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  HOME | Argentina

Argentine Who Prosecuted Junta Leaders Is Dead

BUENOS AIRES – Julio Cesar Strassera, who prosecuted the leaders of Argentina’s 1976-1983 military regime, died Friday after a long illness, his family said. He was 81.

Strassera spent the last two weeks at the San Camilo clinic in Buenos Aires for treatment of chronic respiratory problems.

He gained international recognition in 1985 during the trial of nine senior military officers who presided over the “dirty war” against the Argentine left, which involved the murder of as many as 30,000 people and the torture of tens of thousands more.

“Your honors, I want to use a phrase that does not belong to me, because it belongs to all Argentine people,” Strassera said in his closing statement. “Your honors, ‘Never again.’”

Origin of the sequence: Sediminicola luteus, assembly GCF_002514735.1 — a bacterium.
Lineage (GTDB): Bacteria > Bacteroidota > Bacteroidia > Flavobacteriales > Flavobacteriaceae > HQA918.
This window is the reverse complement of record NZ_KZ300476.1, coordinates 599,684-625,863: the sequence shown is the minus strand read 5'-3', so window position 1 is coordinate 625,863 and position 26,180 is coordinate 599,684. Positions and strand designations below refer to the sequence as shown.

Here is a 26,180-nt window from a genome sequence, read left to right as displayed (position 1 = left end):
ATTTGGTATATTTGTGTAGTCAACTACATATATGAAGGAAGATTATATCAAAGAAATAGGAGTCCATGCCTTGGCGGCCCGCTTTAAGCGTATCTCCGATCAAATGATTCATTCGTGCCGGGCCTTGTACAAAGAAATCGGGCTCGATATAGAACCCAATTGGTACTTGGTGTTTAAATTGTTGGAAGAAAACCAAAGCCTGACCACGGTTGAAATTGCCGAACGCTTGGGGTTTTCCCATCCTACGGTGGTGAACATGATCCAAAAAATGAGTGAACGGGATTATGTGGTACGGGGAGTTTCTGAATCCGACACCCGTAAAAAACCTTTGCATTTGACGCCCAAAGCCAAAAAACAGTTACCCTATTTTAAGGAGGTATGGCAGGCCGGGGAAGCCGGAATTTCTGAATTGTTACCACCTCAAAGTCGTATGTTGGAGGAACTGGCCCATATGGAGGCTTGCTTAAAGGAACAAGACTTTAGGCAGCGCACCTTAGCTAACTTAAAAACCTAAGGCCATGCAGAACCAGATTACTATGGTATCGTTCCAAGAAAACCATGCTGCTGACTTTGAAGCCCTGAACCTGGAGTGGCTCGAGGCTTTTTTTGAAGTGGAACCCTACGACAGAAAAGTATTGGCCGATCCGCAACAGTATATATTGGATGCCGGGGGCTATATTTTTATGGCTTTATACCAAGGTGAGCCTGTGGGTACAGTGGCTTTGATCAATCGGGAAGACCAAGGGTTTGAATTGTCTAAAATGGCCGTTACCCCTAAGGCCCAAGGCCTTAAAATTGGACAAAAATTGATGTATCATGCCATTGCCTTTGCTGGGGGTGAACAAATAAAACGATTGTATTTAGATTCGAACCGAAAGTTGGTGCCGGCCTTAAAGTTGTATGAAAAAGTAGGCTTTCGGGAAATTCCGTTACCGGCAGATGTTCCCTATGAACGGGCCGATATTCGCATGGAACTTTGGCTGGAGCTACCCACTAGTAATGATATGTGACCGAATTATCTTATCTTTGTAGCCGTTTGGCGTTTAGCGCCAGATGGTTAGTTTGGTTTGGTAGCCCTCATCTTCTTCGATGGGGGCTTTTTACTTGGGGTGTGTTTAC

Five of the nine defendants were convicted and two of them, Gen. Jorge Videla and Adm. Emilio Massera, received life sentences.

Strassera left the prosecutor’s office after the trial.

In 1986, the first post-junta president, Raul Alfonsin, appointed Strassera as Argentina’s representative to the U.N. Human Rights Commission.

But the former prosecutor resigned that post in 1990 to protest then-President Carlos Menem’s decision to pardon the junta leaders.

Strassera devoted the rest of his life to practicing and teaching law, while remaining an active member of Argentina’s Permanent Assembly for Human Rights.

 

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